Perhaps if we (more on “we” below) did not collaborate between the sexes or domesticate dogs, we wouldn’t be here, but this is not an explanation for how these phenomena came about. Evolutionary explanations for singular events need to pick a set of initial conditions prior to the observed evolutionary event, understand the variation (genetic, epigenetic, cultural, or other) available for the various processes to act on, and then articulate a set of possible ways in which processes of evolution might have worked on variation. Dynamical accounts, however, are all but absent from The Creative Spark. Niches are constructed and then filled without a sense of how different processes of evolution accomplish these changes. We rightly criticize evolutionary psychology for providing process-free accounts of evolution and it is only fair to hold The Creative Spark accountable for the same misdeed.
The bulk of the The Creative Spark reads like a more or less linear succession of humans through a series of niches. Side branches sprouting off the lineage leading to we humans today are briefly mentioned, often only to describe why they, and not we, went extinct leaving us as “The Last Hominin Standing” (p. 25). Fuentes chooses to do so in ways suggesting a kind of march of progress leaving some groups doomed to extinction.
Our direct ancestors supposedly outcompeted hominins of the genus Paranthropus by finding ways not to be eaten. Neandertals’ lack of creativity, purportedly evident in not having domesticated dogs, is proposed as an explanation for their fading into the wake of human progress. The causes of extinction in general, however, are poorly understood in spite of its ubiquity in the fossil record (Jablonski, 2009) and it is not easy to attribute the extinction of any lineage to a definite cause in a rigorous way. In the case of the Neandertals, a rare case in which multiple lines of archaeological, paleontological, and genomic inquiry may be brought to bear on the issue, it looks as though a random process driven by differences in population size is sufficient to explain why they faded away save for the remnants they left in the genomes of later people (Kolodny and Feldman, 2017). In light of that special behavioral or psychological explanation is unwarranted.
As the present pulls at the story, the issue of “us” and “them” become clouded and some unsettling implications of the lack of a theoretical framework in the The Creative Spark come into focus. More than passing into prehistory for lack of creativity, Neandertals are described as being members of another subspecies or race. Fuentes is quick to point out that there is only one race of humans on the planet today. In a break from his treatment of the mid-Pleistocene and earlier, he drops the notion of intergroup differences in creativity being a determinant of winners and losers in evolution when it comes to more recent times. He claims there is a single human niche characterized by creative and imaginative exercises with religious, artistic, and other dimensions in which all member of a single race of humans reside. Why this occurs only when the proportion of genomic differentiation among groups is below an arbitrary threshold is left unexamined.
A good example of how this single human niche perspective does not do good theoretical work lies in Fuentes’ embrace of the Anthropocene, the proposed geological time period defined by human action as the main force behind shaping the planet. Fuentes assigns blame for carbon production and other causes of anthropogenic climate change to all of humanity with an unqualified “we.” Not all of humanity has been involved in the activities most responsible for global climate change (Bauer, 2015). To lay blame for these changes on “us” is to ignore the inequalities in the world arising from something that might be better described as “niche imposition” by colonialism, empire, and other forms of rule by coercion and force. Likewise, not all humans today have ancestors who were involved in agriculture or the domestication of dogs. More generally, the collection of behaviors and symbolism used to define features of what Fuentes calls the “modern human niche” is heavily conditioned by the colonial and imperial origins of the study of human paleontology (Athreya, 2017) among other biases and theoretical problems (Ackermann et al., 2016).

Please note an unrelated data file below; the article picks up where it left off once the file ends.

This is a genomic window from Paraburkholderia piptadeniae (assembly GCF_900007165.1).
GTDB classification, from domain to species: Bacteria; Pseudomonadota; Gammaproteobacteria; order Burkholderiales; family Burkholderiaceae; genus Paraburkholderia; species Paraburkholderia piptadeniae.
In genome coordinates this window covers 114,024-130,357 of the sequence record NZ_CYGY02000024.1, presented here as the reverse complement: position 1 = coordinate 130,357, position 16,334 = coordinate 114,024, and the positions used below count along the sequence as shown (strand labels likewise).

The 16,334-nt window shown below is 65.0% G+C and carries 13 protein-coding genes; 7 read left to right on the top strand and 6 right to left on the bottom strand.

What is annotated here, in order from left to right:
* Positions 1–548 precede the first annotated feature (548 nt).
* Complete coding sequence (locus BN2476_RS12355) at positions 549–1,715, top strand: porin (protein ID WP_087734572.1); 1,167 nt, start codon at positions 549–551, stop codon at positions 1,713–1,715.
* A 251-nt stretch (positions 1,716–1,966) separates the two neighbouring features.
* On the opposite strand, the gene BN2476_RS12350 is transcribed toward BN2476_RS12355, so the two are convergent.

Evolutionary theory, as it grows and resynthesizes, will continue to make important contributions to new ways of understanding humanity. If the formalisms and conceptual tools allowing us to describe and investigate dynamical and interactive relationships are left unused, however, an evolutionary account is a mere chain of facts connected in time or by taxonomy. A chain of facts can very easily look like a teleological and stadial account of change unless relevant theory is deployed in ways consistent with its labeling. While the evolutionary language deployed in The Creative Spark is that of an extended syntheses, the theory lying at its foundation is a retraction into the evolutionisms of anthropologies past.
Charles C. Roseman is an Associate Professor of Animal Biology and Anthropology at the University of Illinois. He uses a holistic approach uniting developmental, environmental, and genetic perspectives on organismal complexity to understand the evolution of organismal form (Supported by the National Science Foundation and the National Sciences and Engineering Council of Canada, [with B Hallgrimsson]). His more anthropological pursuits focus on issues of racism, genetics, history, and society.